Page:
“That was quite a chapter in our history,” Stoops said. “It might be the one that I’m most proud of, because we did not go bankrupt, and our shareholders were saved from being wiped out. One of the things that I take a great pride in is the ability to cut through a lot of noise and advice that you get from all kinds of crazy sources and do what’s right.”
The lesson that Stoops learned through the event was the importance of the financing structure to the success of the tower company. Today, he keeps leverage at about 7.5 times cash flow.
The dot-com crash and the subsequent Great Recession in 2008 actually strengthened Stoops’ belief in the tower industry. Even as the markets tumbled and money dried up, the tower industry remained resilient. SBA’s tower leasing business continued to grow.
“Each of these crises were capital markets-driven events,” he said. “We’ve learned some and adjusted accordingly. In 2008, we restructured our debts so that we have a variety of markets that we now use to finance.”
Growth, Growth, Growth
After the dot-com crash, SBA began to grow again. In 2006, that growth went into high gear. Only three years after selling towers to AAT Communications, SBA bought those towers back, along with the rest of AAT. At the time, AAT was the fifth-largest tower owner. SBA bought it for $1 billion, thereby increasing its tower portfolio by 55 percent to 1,855 owned tower sites and 250 revenue-producing managed sites in 44 states. In 2012, SBA would more than double that number when it bought 3,252 towers from TowerCo and 2,300 towers from Mobilitie.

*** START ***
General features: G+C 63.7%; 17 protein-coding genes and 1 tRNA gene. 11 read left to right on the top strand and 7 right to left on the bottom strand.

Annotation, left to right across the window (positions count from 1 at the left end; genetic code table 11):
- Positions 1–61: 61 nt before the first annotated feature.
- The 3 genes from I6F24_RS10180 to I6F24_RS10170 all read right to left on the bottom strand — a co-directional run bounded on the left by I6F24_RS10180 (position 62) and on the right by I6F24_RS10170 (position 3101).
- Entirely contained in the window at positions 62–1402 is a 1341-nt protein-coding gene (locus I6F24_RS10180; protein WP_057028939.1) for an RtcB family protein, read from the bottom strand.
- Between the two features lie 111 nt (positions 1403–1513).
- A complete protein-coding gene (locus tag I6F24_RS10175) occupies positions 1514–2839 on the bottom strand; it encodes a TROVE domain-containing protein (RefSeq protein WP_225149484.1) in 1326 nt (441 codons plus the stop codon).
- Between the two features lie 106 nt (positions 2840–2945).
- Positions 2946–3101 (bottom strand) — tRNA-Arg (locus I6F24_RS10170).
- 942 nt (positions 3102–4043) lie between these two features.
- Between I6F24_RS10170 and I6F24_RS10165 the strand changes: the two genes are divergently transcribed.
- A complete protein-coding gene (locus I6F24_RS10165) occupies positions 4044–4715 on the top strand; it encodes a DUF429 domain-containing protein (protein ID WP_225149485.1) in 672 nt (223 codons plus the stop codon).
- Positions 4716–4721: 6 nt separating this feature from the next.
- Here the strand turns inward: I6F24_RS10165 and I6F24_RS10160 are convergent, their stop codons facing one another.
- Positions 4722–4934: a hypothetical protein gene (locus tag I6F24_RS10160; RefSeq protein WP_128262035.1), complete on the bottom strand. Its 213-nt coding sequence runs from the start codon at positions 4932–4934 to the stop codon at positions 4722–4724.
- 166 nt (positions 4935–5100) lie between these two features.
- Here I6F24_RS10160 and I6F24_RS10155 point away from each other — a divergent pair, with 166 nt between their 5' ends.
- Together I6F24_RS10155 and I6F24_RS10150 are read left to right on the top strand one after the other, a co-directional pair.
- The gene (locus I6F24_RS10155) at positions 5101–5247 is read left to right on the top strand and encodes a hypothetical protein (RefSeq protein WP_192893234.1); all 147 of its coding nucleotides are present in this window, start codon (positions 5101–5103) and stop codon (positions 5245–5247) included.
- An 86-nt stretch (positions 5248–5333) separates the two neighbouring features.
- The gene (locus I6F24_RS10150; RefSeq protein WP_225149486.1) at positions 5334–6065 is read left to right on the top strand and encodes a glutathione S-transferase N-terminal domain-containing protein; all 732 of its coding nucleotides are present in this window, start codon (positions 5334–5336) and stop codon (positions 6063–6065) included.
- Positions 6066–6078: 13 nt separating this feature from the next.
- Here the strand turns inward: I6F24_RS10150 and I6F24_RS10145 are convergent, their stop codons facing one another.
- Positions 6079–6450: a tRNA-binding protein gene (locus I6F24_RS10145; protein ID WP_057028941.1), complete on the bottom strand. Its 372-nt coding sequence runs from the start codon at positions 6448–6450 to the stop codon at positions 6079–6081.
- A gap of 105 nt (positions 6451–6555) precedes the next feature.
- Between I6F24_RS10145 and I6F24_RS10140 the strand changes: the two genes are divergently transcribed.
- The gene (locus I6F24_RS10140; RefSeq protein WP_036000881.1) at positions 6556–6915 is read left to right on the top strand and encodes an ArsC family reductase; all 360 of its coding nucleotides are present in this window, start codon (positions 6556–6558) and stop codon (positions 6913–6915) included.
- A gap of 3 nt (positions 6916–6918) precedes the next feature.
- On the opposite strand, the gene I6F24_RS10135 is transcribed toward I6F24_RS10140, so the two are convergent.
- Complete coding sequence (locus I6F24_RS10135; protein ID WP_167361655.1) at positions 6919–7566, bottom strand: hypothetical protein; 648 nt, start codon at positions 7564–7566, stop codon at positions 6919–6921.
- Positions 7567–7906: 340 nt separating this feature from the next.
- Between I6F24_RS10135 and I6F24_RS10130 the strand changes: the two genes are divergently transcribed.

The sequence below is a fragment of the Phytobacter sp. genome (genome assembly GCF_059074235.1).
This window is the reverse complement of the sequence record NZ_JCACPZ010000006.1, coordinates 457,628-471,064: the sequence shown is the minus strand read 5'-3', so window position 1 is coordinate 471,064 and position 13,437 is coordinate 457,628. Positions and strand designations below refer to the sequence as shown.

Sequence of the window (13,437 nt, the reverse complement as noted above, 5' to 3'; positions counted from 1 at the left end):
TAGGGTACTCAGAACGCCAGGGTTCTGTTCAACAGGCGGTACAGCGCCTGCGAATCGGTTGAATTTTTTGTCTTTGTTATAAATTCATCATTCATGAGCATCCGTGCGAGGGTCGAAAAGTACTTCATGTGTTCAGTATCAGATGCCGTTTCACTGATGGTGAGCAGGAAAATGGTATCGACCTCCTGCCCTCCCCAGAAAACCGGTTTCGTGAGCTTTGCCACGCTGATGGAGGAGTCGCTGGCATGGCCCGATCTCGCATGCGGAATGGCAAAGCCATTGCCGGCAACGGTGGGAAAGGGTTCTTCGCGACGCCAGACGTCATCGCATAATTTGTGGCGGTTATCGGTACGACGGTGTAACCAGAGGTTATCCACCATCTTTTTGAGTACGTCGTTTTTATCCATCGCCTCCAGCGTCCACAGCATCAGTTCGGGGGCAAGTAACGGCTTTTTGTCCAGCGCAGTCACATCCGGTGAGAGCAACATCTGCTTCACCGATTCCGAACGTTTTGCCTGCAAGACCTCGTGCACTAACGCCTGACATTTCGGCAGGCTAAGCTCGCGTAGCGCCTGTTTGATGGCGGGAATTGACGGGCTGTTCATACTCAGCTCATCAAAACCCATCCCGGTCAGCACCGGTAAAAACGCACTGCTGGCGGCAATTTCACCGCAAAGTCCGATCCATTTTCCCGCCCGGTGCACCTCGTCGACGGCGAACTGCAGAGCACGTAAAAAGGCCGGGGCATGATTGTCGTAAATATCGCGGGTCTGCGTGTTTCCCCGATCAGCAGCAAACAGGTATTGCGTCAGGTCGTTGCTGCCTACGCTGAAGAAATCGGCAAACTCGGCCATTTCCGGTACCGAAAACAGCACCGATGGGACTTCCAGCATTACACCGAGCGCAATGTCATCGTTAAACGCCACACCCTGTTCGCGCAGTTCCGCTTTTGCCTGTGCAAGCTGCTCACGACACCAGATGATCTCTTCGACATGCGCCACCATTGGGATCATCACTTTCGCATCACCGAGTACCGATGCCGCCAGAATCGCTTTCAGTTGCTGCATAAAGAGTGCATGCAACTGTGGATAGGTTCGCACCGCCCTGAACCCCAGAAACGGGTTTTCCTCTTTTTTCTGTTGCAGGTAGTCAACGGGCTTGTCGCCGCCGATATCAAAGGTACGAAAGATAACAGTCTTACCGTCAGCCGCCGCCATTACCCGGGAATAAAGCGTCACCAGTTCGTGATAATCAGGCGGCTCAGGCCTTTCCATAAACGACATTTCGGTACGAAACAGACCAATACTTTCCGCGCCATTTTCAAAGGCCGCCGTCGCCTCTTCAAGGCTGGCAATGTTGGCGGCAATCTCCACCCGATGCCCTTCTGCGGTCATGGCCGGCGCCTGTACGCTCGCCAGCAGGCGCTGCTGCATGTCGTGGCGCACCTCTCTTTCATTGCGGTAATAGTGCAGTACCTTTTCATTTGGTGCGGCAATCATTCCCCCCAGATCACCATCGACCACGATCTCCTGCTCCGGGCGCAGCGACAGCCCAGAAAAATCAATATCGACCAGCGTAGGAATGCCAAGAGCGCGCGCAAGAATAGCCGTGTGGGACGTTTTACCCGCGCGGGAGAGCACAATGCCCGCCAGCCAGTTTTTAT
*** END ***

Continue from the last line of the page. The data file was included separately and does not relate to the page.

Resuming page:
The management staff at SBA realized a number of years ago that the company would eventually reach a point where it wouldn’t be able to find opportunities to buy towers in the United States to continue to grow at the rate at which it was accustomed. Instead of expanding into related businesses, SBA decided to expand its tower business internationally.
An acquisition in Canada in 2009 marked the first time SBA had ventured beyond the U.S. border. Latin America was next, with a purchase in Panama in April 2010. The company then entered Costa Rica right after it opened up. It expanded substantially in Central America with more than 2,000 towers and, in Brazil, another 7,000 towers. SBA is now operating in 12 foreign countries, allowing it to continue its growth.
During its short history, SBA has had many growth milestones, beginning with its public stock offering in 1999, expanding internationally in 2009 and topping 10,000 towers in 2011. Today, seven years later, SBA owns and operates more than 27,000 towers across North, Central and South America. And it manages 5,000 communications site locations on behalf of third-party landlords. It became a real estate investment trust in 2016, and Standard & Poors added the company’s stock to its S&P 500 Index in 2017.